Recently, however, strong challenges to this evolutionary view have appeared. Larry Hurtado notes that the earliest Church’s devotion to and worship of Jesus testify to its high Christology.7 Richard Bauckham argues that the earliest Church held a high Christology through its interpretation of the Old Testament. Gordon Fee argues exegetically that the New Testament’s earliest author, Paul, consistently held to a high Christology that was already in the Church tradition. And Sean McDonough of Gordon- Conwell argues that the often neglected miracles of Jesus explain the early Church’s view that he was the agent of creation.

A second way to deconstruct Jesus is to rearrange the evidence from primary sources. What if one could argue that 2nd century Gnostic sources11 were either from the early 1st century or that they represent an early version of Christianity? What if the 200 or so verses that Matthew and Luke have in common, called ‘Q’, were taken as a complete perspective on Jesus held by a community, and then one focused on what was not in this imaginary document—Jesus’ death and resurrection! What if the Gospel of Thomas was actually written around AD 50—before the canonical Gospels? One essential feature of Postmodernist deconstruction is to see truth as communally (or locally) constructed. So, why not put forward 2nd century Gnostic works, even if one does not subscribe to such views oneself, as an equally true or even preferable representation of Jesus?

All this requires some discussion of the dating of documents. Consider, for example, the date of the Gospel of Thomas. Craig Evans has argued rather convincingly that the GT should be dated after AD 170, over against the view that it predates the canonical Gospels, as key scholars in the “Jesus Seminar” have maintained. Two of Evans’ arguments might be noted. First, to state the obvious, the GT quotes or alludes to various New Testament works, including the four Gospels! One must assume that there was an earlier version of the GT—but we have no such document. Second, the GT’s units of Jesus’ sayings are linked by Syrian catchwords, and it often depends on Tatian’s Syrian Diatessaron, which was compiled around AD 170. It is surely a late 2nd century, Syrian work that shows Gnostic influences—hardly an early, reliable source for the historical Jesus.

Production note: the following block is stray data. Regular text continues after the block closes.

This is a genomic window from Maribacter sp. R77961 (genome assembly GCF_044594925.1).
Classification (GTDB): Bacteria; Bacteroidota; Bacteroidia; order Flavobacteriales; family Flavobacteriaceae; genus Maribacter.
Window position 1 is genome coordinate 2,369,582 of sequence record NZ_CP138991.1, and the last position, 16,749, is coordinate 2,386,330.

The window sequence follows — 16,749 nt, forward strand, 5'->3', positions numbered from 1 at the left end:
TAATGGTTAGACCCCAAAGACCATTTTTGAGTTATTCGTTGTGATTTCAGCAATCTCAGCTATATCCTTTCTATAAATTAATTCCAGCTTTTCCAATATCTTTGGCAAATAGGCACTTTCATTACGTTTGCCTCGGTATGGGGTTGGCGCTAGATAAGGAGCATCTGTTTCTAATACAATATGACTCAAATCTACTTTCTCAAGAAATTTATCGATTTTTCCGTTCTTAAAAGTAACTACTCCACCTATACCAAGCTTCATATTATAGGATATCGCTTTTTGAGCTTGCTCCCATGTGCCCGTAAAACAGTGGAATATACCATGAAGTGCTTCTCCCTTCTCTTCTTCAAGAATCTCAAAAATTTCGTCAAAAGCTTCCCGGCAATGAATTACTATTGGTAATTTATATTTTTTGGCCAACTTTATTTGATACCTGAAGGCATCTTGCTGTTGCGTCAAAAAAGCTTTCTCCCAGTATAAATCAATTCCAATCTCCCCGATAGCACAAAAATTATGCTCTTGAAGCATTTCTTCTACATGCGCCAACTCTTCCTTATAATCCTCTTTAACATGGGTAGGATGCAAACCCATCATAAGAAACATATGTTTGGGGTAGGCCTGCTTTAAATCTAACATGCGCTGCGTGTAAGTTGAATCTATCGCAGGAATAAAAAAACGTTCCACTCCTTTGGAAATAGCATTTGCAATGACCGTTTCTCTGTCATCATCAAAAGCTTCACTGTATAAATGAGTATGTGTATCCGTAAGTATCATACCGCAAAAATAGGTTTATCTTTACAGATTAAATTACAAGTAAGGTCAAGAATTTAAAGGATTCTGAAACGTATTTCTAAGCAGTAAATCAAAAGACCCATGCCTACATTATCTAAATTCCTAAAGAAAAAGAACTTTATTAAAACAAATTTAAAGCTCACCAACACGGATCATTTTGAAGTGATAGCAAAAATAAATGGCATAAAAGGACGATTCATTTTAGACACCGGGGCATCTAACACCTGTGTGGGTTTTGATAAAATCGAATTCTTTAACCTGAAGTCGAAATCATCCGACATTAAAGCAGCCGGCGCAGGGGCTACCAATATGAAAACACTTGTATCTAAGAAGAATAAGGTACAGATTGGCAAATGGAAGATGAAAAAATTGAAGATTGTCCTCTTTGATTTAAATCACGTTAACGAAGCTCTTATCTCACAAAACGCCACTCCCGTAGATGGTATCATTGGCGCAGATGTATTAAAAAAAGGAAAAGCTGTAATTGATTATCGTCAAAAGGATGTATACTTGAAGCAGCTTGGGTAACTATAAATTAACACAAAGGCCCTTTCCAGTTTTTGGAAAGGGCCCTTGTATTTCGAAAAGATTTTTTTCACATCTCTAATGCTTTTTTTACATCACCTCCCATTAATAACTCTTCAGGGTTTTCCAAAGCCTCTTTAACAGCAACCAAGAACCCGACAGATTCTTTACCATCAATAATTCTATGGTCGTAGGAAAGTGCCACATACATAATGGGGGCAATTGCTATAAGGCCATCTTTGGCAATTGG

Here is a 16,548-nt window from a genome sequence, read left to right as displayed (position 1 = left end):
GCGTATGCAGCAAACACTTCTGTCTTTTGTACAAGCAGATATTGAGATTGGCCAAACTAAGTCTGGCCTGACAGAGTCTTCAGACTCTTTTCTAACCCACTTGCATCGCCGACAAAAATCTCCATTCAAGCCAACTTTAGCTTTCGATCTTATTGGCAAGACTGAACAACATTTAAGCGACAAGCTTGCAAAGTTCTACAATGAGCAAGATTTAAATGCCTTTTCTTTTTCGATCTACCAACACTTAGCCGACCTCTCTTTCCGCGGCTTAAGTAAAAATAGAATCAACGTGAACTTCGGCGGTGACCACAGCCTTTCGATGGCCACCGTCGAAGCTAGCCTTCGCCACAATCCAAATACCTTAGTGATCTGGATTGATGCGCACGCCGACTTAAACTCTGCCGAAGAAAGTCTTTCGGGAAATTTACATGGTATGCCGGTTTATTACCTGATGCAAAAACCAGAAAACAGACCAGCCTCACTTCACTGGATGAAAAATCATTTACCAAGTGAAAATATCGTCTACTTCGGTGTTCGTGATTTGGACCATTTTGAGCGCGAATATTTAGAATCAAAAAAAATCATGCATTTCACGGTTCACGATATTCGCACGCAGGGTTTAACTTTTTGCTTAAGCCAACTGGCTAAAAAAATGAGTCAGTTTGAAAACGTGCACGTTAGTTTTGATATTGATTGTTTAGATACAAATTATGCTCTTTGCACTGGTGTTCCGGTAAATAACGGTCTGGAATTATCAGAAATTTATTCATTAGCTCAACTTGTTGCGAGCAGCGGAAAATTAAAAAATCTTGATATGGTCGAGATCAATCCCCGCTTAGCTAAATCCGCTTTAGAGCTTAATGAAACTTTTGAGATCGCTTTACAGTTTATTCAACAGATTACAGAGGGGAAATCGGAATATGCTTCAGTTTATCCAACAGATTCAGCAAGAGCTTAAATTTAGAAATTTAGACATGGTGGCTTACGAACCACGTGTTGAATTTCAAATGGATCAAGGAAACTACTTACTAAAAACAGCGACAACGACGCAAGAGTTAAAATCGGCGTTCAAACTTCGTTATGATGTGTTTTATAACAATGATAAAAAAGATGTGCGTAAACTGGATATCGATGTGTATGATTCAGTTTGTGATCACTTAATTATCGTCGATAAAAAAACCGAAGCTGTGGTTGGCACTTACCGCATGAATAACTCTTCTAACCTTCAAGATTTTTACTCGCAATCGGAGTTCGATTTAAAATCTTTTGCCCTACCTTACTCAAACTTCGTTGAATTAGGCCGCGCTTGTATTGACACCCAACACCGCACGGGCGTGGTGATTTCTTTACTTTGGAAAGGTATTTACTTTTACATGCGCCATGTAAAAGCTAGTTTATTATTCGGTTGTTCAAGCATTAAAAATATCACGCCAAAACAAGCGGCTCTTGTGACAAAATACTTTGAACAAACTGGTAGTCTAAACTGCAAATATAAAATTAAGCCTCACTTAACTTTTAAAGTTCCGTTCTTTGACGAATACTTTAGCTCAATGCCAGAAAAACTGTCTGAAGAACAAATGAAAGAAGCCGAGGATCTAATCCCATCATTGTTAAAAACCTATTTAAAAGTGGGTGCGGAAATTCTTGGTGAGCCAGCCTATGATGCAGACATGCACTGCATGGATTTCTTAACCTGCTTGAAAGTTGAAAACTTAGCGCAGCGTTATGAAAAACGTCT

A third way to deconstruct Jesus comes through archaeology. We should expect that archaeology will continue to provide us with further helpful discoveries to assess events in the Scriptures, including those in Jesus’ time. There is a lot more digging still to do in Israel! Yet archaeology’s revelation of “secrets from the earth” can also play into the deconstructive agenda. Some speculation is relatively innocuous, such as the discovery of a cave supposedly used by John the Baptist in Suba in 1999. Other speculation intends to deconstruct Christian faith, such as the claim that Jesus’ ossuary (bone box) has been discovered, along with family members, in a tomb in Talpiot. Judaism practiced a two-stage burial of the dead: an initial burial over the first year until only the bones were left, and then a second burial of the bones in a stone box. If Jesus’ bone box were to be discovered, that would be the end of Easter for most of us. Numerous problems with such a view have ably been pointed out by Craig Evans and Ben Witherington.

In conclusion, the peculiar arguments in recent deconstructions of Jesus are not simply the rehashing of views met already in Reimarus in the 18th century as the Enlightenment was coming to a close. They come in new packaging for a consumerist, iconoclastic age, but also with new arguments. Yet more credible analyses of Jesus in the light of ancient texts and archaeology are providing us with exciting evidence about Jesus, the Messiah of Israel and the Lord of all creation.